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Booze also plays a major role in what may be the most expensive plate of fried fish and chips in the city: the $22 champagne-battered cod at the Gaslight Grill in Leawood. This isn't just any old cod, mind you. It's fresh from Georges Bank, a famous Cape Cod fishing area for 400 years. For all the fuss with the fish, though, the fries aren't cut on-site — they're just the standard frozen variety. At least the hoity-toity fish can be dipped in a house-made tartar sauce, flavored with chives. An additional $5 at Gaslight Grill lets diners upgrade their fish and chips with a battered diver scallop and a jumbo shrimp, adding up to the ritziest Captain D's platter ever.
Of course, you could always just go to Captain D's, where $5.29 gets you the Fish 'n Fry Combo. At the faux "New England"-style outpost at 6308 Troost last week, my combo included two skinny battered pollock fillets, each about the width of a Dollar General hair comb; two hush puppies (the most boring and unnecessarily fried doughy balls ever created); and a mound of lukewarm fries, all served on a shiny black-plastic plate.
If that's your bag, ask for it in a bag — to go. The Troost Captain D's has an ambience best summed up in a single word: not. It's not particularly friendly, not very clean (the place has aged badly over two decades), and not even really a bargain. And don't get me started about anyplace that requires me to pump my own condiments into white paper cups. Even Oliver Twist didn't have to do that.
After that, I needed a more traditional, English-style fish-and-chippery dinner. I figured I'd find it at Matt Poulton's six-month-old Queen Lizzy's Fish and Chips, in Lawrence. Poulton, a cheery native of Surrey, England, moved to this college town with his wife and decided that what it really needed was, he told me, "a proper fish-and-chip shop." There are other dishes on the menu, including sausage rolls, sliders and battered chicken strips.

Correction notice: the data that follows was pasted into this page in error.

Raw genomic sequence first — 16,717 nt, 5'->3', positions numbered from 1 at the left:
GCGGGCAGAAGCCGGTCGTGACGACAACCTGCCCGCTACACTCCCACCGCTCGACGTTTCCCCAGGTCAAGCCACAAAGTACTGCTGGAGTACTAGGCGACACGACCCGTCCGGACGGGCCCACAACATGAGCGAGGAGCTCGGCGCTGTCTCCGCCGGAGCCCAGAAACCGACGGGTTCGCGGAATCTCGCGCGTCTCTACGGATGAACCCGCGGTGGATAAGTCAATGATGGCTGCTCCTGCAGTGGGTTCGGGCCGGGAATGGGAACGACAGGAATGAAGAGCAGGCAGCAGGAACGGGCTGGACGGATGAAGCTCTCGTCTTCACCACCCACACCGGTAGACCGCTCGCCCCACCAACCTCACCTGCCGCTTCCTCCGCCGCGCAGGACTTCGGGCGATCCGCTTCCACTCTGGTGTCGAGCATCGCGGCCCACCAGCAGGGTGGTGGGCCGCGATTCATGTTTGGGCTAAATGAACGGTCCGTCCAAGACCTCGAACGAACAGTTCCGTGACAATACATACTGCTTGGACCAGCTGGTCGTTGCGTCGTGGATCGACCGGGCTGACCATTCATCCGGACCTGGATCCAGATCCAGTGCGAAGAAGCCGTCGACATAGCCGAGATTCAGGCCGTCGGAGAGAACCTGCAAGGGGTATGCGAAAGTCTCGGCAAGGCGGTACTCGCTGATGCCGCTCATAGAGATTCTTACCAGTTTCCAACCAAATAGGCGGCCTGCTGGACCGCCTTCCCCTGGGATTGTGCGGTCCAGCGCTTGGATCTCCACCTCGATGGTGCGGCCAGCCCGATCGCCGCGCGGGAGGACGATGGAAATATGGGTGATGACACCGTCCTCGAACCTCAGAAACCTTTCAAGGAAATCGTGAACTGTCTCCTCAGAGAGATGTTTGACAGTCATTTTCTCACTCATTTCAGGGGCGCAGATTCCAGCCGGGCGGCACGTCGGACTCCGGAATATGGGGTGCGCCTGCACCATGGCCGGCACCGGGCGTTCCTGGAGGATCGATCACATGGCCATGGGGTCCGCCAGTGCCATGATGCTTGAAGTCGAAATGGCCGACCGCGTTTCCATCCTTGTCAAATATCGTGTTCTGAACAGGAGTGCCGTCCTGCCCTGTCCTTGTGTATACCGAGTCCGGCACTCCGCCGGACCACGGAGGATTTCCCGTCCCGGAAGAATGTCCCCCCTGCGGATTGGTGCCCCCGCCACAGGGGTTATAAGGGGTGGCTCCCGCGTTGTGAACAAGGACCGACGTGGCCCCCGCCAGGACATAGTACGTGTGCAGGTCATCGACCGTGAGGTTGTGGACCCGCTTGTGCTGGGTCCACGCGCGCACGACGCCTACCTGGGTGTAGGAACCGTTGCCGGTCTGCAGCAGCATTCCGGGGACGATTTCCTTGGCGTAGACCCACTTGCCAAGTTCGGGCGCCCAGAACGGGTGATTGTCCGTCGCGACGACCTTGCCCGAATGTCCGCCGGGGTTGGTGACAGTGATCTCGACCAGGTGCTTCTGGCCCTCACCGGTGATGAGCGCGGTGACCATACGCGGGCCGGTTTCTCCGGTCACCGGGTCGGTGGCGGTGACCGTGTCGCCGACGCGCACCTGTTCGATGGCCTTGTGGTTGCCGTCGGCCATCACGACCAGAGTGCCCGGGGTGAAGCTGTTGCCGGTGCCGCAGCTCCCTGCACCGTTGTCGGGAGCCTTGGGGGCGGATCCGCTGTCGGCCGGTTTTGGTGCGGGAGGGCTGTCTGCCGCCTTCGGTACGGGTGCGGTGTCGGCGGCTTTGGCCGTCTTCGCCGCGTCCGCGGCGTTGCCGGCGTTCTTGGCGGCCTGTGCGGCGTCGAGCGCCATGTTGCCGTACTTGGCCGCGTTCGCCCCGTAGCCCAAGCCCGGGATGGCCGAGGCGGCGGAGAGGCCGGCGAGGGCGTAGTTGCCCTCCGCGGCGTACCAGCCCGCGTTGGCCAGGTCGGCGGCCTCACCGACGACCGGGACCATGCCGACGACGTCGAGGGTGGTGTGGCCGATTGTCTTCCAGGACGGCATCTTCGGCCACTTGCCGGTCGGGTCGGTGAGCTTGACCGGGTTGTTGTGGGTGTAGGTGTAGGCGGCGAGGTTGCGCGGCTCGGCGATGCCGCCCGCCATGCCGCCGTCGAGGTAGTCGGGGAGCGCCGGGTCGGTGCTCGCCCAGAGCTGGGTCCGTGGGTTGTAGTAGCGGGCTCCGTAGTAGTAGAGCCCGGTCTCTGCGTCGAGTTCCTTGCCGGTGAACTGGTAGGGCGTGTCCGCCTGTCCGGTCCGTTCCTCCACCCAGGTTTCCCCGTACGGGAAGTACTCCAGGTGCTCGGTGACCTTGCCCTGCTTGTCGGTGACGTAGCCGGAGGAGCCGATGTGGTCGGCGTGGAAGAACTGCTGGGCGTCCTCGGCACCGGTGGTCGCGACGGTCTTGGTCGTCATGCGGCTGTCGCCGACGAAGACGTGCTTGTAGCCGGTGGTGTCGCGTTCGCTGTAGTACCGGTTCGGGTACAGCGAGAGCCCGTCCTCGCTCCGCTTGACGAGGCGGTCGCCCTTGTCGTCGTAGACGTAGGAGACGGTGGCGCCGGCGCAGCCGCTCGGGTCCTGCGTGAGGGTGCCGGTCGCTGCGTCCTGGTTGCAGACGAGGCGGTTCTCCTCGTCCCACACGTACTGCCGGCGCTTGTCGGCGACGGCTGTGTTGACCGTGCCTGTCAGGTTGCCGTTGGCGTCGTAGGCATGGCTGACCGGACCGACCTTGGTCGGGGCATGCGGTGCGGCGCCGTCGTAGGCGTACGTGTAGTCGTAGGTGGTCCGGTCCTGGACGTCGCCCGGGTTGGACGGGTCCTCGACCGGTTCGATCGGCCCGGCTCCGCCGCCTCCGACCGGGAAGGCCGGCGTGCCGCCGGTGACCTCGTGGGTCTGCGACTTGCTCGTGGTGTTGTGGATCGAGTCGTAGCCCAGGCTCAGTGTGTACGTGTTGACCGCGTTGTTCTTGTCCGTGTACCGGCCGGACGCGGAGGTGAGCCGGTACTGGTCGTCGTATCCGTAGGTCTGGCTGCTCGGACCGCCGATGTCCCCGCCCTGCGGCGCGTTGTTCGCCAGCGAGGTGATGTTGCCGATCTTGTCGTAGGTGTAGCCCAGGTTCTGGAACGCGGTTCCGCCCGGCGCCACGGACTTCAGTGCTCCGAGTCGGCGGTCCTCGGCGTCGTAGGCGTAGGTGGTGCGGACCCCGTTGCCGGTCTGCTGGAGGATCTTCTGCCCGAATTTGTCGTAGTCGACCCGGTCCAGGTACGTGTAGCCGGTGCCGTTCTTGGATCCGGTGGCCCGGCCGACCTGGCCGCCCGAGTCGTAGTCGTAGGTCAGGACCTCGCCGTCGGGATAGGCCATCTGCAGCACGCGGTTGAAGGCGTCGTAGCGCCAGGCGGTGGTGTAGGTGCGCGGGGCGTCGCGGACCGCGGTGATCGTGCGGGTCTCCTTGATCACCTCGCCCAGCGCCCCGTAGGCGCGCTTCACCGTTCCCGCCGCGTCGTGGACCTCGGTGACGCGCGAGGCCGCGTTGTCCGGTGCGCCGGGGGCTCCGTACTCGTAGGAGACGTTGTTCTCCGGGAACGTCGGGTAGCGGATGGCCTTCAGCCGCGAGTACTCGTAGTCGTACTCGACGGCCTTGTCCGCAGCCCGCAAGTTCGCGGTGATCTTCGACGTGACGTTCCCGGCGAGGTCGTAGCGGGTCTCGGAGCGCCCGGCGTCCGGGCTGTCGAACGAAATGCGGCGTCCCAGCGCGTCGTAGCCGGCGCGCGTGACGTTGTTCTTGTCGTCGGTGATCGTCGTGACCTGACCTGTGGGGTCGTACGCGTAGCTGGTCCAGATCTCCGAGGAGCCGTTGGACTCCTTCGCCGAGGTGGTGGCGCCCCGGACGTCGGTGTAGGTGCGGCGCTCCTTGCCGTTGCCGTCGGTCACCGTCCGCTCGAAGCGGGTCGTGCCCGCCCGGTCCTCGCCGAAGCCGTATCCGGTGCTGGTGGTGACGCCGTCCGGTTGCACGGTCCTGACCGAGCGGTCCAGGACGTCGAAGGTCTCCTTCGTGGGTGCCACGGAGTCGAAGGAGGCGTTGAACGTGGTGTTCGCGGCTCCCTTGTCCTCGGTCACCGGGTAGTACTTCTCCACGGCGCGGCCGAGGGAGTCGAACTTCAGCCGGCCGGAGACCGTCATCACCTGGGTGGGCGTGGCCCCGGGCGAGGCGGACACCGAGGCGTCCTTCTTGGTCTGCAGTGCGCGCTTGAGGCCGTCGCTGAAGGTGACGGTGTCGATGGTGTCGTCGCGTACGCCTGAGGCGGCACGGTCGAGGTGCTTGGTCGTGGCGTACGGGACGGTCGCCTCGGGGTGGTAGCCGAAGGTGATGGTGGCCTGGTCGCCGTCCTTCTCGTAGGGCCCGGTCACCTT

I walked into the two-story restaurant at 7:15 p.m. on a recent Friday, and the first thing I overheard was Poulton telling Nicholas, the bearded, skinny waiter on duty, that only a handful of fish orders remained. Without looking at the menu, I buttonholed Nicholas and laid claim to one of the in-demand dinners. Then I sat down at an uncomfortable window counter, took a sip of water and looked up as he switched off the neon "open" sign.
"I thought the restaurant stayed open until 10 tonight," I said.
"When the fish is gone," Nicholas said, "we're closed."
"During Lent?" I asked.
Nicholas looked at me quizzically. "It's already Lent?"
Ninety percent of Poulton's sales are fish and chips, which means that the restaurant closes immediately after the day's last cod fillet plops into the fryer. Having eaten the fish and chips, I'm not sure I'd want anything else. The signature dish here is damn good. Poulton batters his generous hunks of cod in a mixture of egg, flour and Foster's Southwick Ale. His fries, before frying, are hand-cut and brined in water, vinegar and what Poulton says is his own special seasoning mixture. The results are outstanding.
Poulton pushed a bowl of the traditional dish called "mushy peas" at me. I couldn't take more than a taste — they were too, well, mushy.
"This is how the queens in England eat," he said. The queens around here do it differently, but I'd send a footman back to Lawrence for more of Lizzy's fish and chips.